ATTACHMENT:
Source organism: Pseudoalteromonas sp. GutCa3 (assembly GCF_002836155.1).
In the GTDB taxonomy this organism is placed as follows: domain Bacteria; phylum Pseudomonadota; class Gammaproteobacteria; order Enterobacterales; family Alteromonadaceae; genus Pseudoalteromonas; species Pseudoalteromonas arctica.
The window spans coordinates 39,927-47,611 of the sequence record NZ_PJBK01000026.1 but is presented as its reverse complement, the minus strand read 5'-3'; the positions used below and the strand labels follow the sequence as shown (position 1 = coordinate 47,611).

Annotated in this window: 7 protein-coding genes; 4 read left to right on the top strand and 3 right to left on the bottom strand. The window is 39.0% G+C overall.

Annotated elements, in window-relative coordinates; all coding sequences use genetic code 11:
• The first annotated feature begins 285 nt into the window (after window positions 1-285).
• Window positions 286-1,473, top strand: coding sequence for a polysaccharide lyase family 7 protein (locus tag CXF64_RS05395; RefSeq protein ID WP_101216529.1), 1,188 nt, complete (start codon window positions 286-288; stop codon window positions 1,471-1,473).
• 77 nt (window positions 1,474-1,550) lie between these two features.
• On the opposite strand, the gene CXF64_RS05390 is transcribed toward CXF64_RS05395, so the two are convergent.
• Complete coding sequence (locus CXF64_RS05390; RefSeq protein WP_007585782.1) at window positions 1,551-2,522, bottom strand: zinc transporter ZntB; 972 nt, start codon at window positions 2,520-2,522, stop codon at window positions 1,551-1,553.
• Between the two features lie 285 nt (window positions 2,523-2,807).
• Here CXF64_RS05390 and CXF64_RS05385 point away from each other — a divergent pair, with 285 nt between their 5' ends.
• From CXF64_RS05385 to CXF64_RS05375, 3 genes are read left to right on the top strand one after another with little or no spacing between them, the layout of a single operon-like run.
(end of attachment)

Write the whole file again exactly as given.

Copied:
Source organism: Pseudoalteromonas sp. GutCa3 (assembly GCF_002836155.1).
In the GTDB taxonomy this organism is placed as follows: domain Bacteria; phylum Pseudomonadota; class Gammaproteobacteria; order Enterobacterales; family Alteromonadaceae; genus Pseudoalteromonas; species Pseudoalteromonas arctica.
The window spans coordinates 39,927-47,611 of the sequence record NZ_PJBK01000026.1 but is presented as its reverse complement, the minus strand read 5'-3'; the positions used below and the strand labels follow the sequence as shown (position 1 = coordinate 47,611).

Annotated in this window: 7 protein-coding genes; 4 read left to right on the top strand and 3 right to left on the bottom strand. The window is 39.0% G+C overall.

Annotated elements, in window-relative coordinates; all coding sequences use genetic code 11:
• The first annotated feature begins 285 nt into the window (after window positions 1-285).
• Window positions 286-1,473, top strand: coding sequence for a polysaccharide lyase family 7 protein (locus tag CXF64_RS05395; RefSeq protein ID WP_101216529.1), 1,188 nt, complete (start codon window positions 286-288; stop codon window positions 1,471-1,473).
• 77 nt (window positions 1,474-1,550) lie between these two features.
• On the opposite strand, the gene CXF64_RS05390 is transcribed toward CXF64_RS05395, so the two are convergent.
• Complete coding sequence (locus CXF64_RS05390; RefSeq protein WP_007585782.1) at window positions 1,551-2,522, bottom strand: zinc transporter ZntB; 972 nt, start codon at window positions 2,520-2,522, stop codon at window positions 1,551-1,553.
• Between the two features lie 285 nt (window positions 2,523-2,807).
• Here CXF64_RS05390 and CXF64_RS05385 point away from each other — a divergent pair, with 285 nt between their 5' ends.
• From CXF64_RS05385 to CXF64_RS05375, 3 genes are read left to right on the top strand one after another with little or no spacing between them, the layout of a single operon-like run.